Albert Heijn and ALDI say “no more plastic bags” for fruit and veg (finally!)

Remember when we talked about Albert Heijn’s plans to ditch single-use plastic bags for fruit and veggies a few weeks ago? Well, it’s finally happening.

The supermarket is banning free plastic bags from all its stores. On Monday, single-use plastic bags were removed in the first 20 Albert Heijn locations. 

The largest supermarket chain in the Netherlands wants free plastic bags gone from all its (nearly a thousand) stores by the end of this year, reports NU.nl

What comes instead?

Single-use plastic bags will be replaced with reusable nylon bags. Those will be given out at Albert Heijn stores for free this week. From next week onwards, customers can buy them for 30 cents. 

ALDI — which has about 500 stores across the country — will be joining Albert Heijn in the endeavour to reduce the use of plastic. The supermarket is replacing free plastic bags with bio-based ones.

The change will be gradual. “We first use up the stock of the old plastic bags,” says a spokesperson for ALDI. After that, consumers will only be able to buy bags made from more sustainable materials. These will cost one cent per bag. 

What are other stores doing?

The Dutch supermarket PLUS sees free plastic bags as a service to the customer. However, they do offer paper bags as an alternative.

Jumbo gives consumers the choice between free plastic bags, reusable nylon bags, or paper bags in some stores. Lidl already introduced its reusable nylon bag, called the Lidl Green Bag, back in 2018.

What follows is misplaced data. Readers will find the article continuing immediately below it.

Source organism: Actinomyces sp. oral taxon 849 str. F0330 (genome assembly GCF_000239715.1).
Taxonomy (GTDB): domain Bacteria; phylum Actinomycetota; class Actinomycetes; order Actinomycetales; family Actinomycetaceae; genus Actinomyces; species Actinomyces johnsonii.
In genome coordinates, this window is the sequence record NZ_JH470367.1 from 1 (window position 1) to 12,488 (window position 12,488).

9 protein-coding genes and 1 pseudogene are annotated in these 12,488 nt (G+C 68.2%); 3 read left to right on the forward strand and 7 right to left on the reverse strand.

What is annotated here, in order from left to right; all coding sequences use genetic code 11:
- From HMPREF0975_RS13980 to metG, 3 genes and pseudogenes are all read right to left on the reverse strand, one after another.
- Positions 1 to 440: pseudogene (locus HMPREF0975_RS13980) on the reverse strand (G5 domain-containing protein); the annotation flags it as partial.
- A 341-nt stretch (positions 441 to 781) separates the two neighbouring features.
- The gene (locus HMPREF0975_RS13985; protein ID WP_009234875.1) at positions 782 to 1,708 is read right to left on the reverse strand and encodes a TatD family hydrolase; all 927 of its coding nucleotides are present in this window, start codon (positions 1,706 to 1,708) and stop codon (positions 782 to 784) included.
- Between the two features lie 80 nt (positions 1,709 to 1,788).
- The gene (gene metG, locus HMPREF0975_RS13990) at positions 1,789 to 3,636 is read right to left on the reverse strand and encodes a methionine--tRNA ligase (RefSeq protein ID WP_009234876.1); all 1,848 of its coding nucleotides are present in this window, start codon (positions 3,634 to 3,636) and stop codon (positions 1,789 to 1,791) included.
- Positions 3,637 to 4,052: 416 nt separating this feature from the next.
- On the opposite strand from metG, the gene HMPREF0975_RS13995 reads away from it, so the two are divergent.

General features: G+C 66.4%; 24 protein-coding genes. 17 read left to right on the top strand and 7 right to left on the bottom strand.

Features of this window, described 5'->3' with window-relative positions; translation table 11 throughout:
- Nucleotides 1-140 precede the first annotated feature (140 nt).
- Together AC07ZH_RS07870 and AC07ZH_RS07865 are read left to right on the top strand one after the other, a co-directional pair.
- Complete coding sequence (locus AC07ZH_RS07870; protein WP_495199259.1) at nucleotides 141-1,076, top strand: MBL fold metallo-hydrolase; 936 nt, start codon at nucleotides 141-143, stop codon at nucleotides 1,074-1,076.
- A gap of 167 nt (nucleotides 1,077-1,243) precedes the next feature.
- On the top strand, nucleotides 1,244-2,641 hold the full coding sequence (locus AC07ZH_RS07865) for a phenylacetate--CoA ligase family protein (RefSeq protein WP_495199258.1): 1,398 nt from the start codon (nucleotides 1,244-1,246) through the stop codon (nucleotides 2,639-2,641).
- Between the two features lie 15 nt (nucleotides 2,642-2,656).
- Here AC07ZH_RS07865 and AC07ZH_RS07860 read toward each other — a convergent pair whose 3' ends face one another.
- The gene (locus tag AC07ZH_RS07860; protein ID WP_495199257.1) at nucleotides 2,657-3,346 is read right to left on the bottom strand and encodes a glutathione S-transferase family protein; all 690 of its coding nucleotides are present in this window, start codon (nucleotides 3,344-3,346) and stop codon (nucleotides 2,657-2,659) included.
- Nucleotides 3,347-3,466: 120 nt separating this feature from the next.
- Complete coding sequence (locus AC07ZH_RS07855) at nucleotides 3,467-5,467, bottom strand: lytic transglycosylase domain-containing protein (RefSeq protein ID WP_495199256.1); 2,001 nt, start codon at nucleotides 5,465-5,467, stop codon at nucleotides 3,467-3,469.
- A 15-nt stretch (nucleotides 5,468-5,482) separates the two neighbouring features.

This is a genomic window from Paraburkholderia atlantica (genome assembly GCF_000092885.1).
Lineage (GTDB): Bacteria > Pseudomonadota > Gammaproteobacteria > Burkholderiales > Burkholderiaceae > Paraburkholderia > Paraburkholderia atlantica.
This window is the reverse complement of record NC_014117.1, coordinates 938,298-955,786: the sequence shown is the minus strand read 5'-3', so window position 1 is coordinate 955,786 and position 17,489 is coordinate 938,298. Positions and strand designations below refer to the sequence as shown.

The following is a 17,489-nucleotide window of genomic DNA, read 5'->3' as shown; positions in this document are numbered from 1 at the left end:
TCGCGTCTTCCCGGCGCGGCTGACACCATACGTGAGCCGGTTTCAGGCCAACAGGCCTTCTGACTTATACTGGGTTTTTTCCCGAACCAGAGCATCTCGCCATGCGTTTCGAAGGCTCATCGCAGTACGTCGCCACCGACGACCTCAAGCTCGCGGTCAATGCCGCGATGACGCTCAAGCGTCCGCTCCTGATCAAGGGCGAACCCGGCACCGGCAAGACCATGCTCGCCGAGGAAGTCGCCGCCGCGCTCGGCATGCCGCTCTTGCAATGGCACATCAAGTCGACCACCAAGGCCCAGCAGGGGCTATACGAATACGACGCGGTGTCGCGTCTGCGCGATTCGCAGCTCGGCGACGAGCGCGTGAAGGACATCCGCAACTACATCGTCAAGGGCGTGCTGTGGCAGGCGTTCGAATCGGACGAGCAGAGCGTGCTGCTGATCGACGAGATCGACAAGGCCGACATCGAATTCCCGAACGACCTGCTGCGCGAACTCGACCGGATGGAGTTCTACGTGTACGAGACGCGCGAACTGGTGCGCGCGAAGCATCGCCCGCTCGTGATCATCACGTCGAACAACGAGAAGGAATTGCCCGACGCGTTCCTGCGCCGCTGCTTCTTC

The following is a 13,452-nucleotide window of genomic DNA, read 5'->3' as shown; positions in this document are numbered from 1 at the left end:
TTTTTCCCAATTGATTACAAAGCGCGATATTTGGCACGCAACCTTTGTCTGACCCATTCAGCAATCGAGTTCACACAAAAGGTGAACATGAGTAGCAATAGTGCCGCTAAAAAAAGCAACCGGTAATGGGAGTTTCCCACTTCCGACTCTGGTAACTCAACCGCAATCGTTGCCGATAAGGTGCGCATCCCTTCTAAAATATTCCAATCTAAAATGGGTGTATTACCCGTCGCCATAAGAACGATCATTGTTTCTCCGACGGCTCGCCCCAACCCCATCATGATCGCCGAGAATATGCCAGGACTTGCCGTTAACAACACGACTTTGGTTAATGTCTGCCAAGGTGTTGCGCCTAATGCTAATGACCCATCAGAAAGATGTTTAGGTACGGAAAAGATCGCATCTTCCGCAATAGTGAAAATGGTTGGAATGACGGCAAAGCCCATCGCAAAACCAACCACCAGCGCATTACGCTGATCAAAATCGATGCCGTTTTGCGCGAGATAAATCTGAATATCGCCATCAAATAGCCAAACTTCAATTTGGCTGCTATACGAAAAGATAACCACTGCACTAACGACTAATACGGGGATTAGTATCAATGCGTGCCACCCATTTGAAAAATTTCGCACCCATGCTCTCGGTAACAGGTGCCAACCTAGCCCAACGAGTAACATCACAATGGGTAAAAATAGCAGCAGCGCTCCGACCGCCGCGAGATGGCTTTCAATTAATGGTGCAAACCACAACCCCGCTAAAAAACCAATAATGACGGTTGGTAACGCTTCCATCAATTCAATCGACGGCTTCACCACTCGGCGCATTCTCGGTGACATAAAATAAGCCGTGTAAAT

But don’t go thinking that these plans to gradually remove single-use plastic bags from Dutch supermarkets are going to save the world just yet. While they all sound nice, there’s so much more that supermarkets can do to reduce plastic consumption, food waste, and more.

Are you happy to see plastic bags gone from Albert Heijn and ALDI stores? Tell us in the comments below!

Feature Image: Anna Tarazevich/Pexels

Jana Vondráčková 🇨🇿
Originally from the Czech Republic, Jana moved to the Netherlands for her studies. She fell in love with the local biking culture, and you’ll see her drifting through the streets of Rotterdam on her pink bike even in the worst possible weather (think rain, snow, hail, or all three). Besides advocating for Rotterdam as the best Dutch city, she likes to wander around with a camera in her hand.

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